In This Article Expand or collapse the "in this article" section Postcolonial Childhoods

  • Introduction
  • Framing the Postcolony
  • Conceptual Shifts Necessitated by the Postcolony
  • Reflections on the Postcolonial State
  • Child Development and Sociocultural Studies
  • Children as Citizens
  • Children and Schooling
  • Children and Technology
  • Children and Work
  • Categorization of Children
  • Children and Fiction
  • Postcolonial Geographies of Childhood

Childhood Studies Postcolonial Childhoods
Sarada Balagopalan, Clovis Bergère
  • LAST REVIEWED: 30 March 2017
  • LAST MODIFIED: 30 March 2017
  • DOI: 10.1093/obo/9780199791231-0182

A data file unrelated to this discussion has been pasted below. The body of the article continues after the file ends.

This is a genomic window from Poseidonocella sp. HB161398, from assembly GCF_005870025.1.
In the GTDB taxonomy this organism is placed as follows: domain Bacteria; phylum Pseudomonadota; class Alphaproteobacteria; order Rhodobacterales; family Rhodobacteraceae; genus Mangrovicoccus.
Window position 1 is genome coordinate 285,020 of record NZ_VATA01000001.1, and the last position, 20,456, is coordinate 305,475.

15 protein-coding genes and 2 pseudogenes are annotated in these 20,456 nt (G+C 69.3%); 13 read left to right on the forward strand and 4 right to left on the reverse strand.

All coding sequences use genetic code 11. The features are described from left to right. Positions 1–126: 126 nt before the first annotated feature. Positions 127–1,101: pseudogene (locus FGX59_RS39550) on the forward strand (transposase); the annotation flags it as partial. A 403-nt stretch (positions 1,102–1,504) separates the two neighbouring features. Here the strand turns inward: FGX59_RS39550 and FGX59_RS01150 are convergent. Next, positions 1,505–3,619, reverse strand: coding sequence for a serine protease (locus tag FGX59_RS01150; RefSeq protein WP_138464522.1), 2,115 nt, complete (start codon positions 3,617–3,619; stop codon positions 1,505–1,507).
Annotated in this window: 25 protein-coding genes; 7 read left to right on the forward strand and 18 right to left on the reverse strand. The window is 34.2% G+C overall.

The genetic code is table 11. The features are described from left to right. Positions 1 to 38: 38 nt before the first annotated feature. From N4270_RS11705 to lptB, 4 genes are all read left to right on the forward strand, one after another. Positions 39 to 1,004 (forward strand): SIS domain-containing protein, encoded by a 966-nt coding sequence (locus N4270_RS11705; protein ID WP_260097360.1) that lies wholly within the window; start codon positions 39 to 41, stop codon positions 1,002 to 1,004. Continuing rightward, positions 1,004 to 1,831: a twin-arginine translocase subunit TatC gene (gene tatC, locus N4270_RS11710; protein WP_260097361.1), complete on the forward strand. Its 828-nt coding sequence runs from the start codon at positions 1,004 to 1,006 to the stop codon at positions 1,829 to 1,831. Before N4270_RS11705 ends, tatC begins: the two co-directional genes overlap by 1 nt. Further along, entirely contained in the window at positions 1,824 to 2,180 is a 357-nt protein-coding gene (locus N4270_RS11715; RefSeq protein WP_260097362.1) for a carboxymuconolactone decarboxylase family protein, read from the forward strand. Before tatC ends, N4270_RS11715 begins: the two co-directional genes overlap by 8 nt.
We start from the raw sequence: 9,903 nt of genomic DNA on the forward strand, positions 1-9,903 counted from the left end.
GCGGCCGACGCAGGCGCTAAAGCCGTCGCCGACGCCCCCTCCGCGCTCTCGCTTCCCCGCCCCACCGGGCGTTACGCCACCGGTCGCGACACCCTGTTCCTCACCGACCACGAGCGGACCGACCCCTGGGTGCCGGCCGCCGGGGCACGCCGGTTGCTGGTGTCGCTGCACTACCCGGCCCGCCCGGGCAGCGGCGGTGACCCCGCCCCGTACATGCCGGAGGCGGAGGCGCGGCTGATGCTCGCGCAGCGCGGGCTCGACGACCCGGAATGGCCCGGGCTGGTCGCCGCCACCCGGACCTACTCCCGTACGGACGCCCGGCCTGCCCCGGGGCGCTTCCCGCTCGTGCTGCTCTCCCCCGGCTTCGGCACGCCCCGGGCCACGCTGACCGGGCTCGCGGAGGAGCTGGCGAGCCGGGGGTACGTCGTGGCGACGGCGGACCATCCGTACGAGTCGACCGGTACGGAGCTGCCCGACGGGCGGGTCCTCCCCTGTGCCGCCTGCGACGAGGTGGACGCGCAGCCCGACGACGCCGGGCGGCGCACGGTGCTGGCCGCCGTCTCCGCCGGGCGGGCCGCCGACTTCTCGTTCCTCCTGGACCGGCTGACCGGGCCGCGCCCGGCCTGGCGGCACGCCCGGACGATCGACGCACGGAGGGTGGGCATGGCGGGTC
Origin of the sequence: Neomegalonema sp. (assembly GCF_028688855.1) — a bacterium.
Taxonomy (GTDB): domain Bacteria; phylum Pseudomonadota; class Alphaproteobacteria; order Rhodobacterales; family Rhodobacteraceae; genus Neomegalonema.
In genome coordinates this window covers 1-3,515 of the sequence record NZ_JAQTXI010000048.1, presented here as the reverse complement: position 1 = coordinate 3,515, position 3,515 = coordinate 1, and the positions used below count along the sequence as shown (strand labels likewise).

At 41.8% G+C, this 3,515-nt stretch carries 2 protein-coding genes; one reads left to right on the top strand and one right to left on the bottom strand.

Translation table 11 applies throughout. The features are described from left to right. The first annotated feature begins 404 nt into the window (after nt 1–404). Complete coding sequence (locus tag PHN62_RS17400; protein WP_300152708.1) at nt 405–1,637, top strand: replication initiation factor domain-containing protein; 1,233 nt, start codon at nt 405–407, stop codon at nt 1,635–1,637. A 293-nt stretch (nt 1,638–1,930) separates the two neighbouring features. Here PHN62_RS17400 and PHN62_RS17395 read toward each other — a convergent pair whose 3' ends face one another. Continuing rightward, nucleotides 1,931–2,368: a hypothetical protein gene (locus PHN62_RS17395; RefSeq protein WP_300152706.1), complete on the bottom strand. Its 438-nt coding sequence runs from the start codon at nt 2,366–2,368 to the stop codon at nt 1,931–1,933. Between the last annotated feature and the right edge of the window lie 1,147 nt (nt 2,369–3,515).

Drawing on postcolonial theory, this article uses the term “postcolony” to trace imperialism’s lasting and continued influences on the lives of children in ex-colonial countries. It does not attempt to be exhaustive in representing all of these countries nor is it comprehensive in its chronological mapping of these new nation-states. In addition, by engaging the postcolonial as an epistemic field, it is not suggesting a simple substitution of the currently used phrase “countries of the global South” with “postcolonial.” In fact, one of the challenges of putting together these entries has been the recognition that although research on the everyday lives of children and childhoods in ex-colonial settings has been growing, this research rarely engages postcolonial theory and the conceptual shifts it has made available. Although historians have explored colonial childhoods, and anthropologists, geographers, and sociologists have studied the current lives of children in postcolonial societies, they have made little effort to study the continued effects of imperialism on these contemporary lives. Equally, postcolonial theorists have foregrounded the continued and lasting effects of colonialism on the formation of subjectivities, modernity, and sociality offering a strong critique of the normative assumptions that underlie Western modernity. Yet, children have seldom been a central object of concern within postcolonial theorizations, despite its substantial focus on formal education, language, legal sphere, and identity categorization. In recent years, childhood studies researchers have also interrogated a normative Western childhood and highlighted the power imbalance that underwrites its global circulation; however, they have done less in terms of developing broader theorizations that draw on children’s lives. This article should be viewed as an attempt to bring these two sets of writing together. It begins with a broad introduction to postcolonial theory, highlighting some of the field’s most seminal texts starting with The Wretched of the Earth by Fanon 1961 (cited under Framing the Postcolony), one of the first texts to mobilize a specifically postcolonial theoretical lens. That section also presents some of the field’s key theoretical shifts, such as conceptualizing the “subaltern” condition and interrogating liberalism. The remainder of this article draws on existing work on children and childhoods in majority world countries and is organized according to categories that the authors feel contain the potential for bringing empirical research on children, childhood, and postcolonial theorization into conversation with each other, a work that in large part remains to be done.